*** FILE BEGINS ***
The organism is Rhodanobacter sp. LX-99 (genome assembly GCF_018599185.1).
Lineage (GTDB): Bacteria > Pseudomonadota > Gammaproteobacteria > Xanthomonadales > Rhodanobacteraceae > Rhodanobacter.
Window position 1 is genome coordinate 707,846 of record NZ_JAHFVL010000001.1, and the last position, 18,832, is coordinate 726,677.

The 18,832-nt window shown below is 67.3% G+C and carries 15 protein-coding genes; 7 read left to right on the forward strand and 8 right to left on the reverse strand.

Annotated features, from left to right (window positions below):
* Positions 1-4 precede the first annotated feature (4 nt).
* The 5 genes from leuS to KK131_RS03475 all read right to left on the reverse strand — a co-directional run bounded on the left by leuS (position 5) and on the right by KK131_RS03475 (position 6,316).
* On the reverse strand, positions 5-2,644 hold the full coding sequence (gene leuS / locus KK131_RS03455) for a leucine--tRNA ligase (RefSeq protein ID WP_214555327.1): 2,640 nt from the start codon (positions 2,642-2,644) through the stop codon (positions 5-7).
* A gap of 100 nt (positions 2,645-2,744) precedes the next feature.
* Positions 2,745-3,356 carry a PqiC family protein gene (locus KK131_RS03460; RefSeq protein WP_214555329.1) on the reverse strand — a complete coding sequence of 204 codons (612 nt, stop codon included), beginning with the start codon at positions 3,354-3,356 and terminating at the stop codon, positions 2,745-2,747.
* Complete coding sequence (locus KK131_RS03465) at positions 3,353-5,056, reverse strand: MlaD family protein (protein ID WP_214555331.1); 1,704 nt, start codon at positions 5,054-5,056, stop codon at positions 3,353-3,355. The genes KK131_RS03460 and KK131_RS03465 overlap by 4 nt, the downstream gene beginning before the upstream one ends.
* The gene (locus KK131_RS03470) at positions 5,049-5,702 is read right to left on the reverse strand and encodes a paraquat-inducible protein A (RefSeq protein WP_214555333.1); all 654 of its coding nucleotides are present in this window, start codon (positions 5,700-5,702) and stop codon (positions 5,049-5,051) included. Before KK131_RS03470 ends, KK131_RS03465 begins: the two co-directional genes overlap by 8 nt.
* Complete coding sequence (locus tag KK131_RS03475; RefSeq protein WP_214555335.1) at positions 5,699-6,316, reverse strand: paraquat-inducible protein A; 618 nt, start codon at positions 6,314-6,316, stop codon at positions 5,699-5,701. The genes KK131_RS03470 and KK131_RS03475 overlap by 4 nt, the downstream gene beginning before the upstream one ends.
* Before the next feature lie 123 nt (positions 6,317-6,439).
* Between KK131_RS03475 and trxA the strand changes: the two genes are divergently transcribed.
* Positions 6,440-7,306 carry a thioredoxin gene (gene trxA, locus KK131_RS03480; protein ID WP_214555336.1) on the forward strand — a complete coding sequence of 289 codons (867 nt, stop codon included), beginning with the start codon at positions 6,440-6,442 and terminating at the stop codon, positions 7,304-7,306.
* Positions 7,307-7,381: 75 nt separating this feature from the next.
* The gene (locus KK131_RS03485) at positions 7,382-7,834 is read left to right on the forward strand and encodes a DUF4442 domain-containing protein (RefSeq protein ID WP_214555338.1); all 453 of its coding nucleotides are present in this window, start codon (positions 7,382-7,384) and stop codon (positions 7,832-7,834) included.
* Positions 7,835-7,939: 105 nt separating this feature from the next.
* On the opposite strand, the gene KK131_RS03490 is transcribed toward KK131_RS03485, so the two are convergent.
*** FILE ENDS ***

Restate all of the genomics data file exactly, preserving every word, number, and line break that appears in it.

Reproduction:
The organism is Rhodanobacter sp. LX-99 (genome assembly GCF_018599185.1).
Lineage (GTDB): Bacteria > Pseudomonadota > Gammaproteobacteria > Xanthomonadales > Rhodanobacteraceae > Rhodanobacter.
Window position 1 is genome coordinate 707,846 of record NZ_JAHFVL010000001.1, and the last position, 18,832, is coordinate 726,677.

The 18,832-nt window shown below is 67.3% G+C and carries 15 protein-coding genes; 7 read left to right on the forward strand and 8 right to left on the reverse strand.

Annotated features, from left to right (window positions below):
* Positions 1-4 precede the first annotated feature (4 nt).
* The 5 genes from leuS to KK131_RS03475 all read right to left on the reverse strand — a co-directional run bounded on the left by leuS (position 5) and on the right by KK131_RS03475 (position 6,316).
* On the reverse strand, positions 5-2,644 hold the full coding sequence (gene leuS / locus KK131_RS03455) for a leucine--tRNA ligase (RefSeq protein ID WP_214555327.1): 2,640 nt from the start codon (positions 2,642-2,644) through the stop codon (positions 5-7).
* A gap of 100 nt (positions 2,645-2,744) precedes the next feature.
* Positions 2,745-3,356 carry a PqiC family protein gene (locus KK131_RS03460; RefSeq protein WP_214555329.1) on the reverse strand — a complete coding sequence of 204 codons (612 nt, stop codon included), beginning with the start codon at positions 3,354-3,356 and terminating at the stop codon, positions 2,745-2,747.
* Complete coding sequence (locus KK131_RS03465) at positions 3,353-5,056, reverse strand: MlaD family protein (protein ID WP_214555331.1); 1,704 nt, start codon at positions 5,054-5,056, stop codon at positions 3,353-3,355. The genes KK131_RS03460 and KK131_RS03465 overlap by 4 nt, the downstream gene beginning before the upstream one ends.
* The gene (locus KK131_RS03470) at positions 5,049-5,702 is read right to left on the reverse strand and encodes a paraquat-inducible protein A (RefSeq protein WP_214555333.1); all 654 of its coding nucleotides are present in this window, start codon (positions 5,700-5,702) and stop codon (positions 5,049-5,051) included. Before KK131_RS03470 ends, KK131_RS03465 begins: the two co-directional genes overlap by 8 nt.
* Complete coding sequence (locus tag KK131_RS03475; RefSeq protein WP_214555335.1) at positions 5,699-6,316, reverse strand: paraquat-inducible protein A; 618 nt, start codon at positions 6,314-6,316, stop codon at positions 5,699-5,701. The genes KK131_RS03470 and KK131_RS03475 overlap by 4 nt, the downstream gene beginning before the upstream one ends.
* Before the next feature lie 123 nt (positions 6,317-6,439).
* Between KK131_RS03475 and trxA the strand changes: the two genes are divergently transcribed.
* Positions 6,440-7,306 carry a thioredoxin gene (gene trxA, locus KK131_RS03480; protein ID WP_214555336.1) on the forward strand — a complete coding sequence of 289 codons (867 nt, stop codon included), beginning with the start codon at positions 6,440-6,442 and terminating at the stop codon, positions 7,304-7,306.
* Positions 7,307-7,381: 75 nt separating this feature from the next.
* The gene (locus KK131_RS03485) at positions 7,382-7,834 is read left to right on the forward strand and encodes a DUF4442 domain-containing protein (RefSeq protein ID WP_214555338.1); all 453 of its coding nucleotides are present in this window, start codon (positions 7,382-7,384) and stop codon (positions 7,832-7,834) included.
* Positions 7,835-7,939: 105 nt separating this feature from the next.
* On the opposite strand, the gene KK131_RS03490 is transcribed toward KK131_RS03485, so the two are convergent.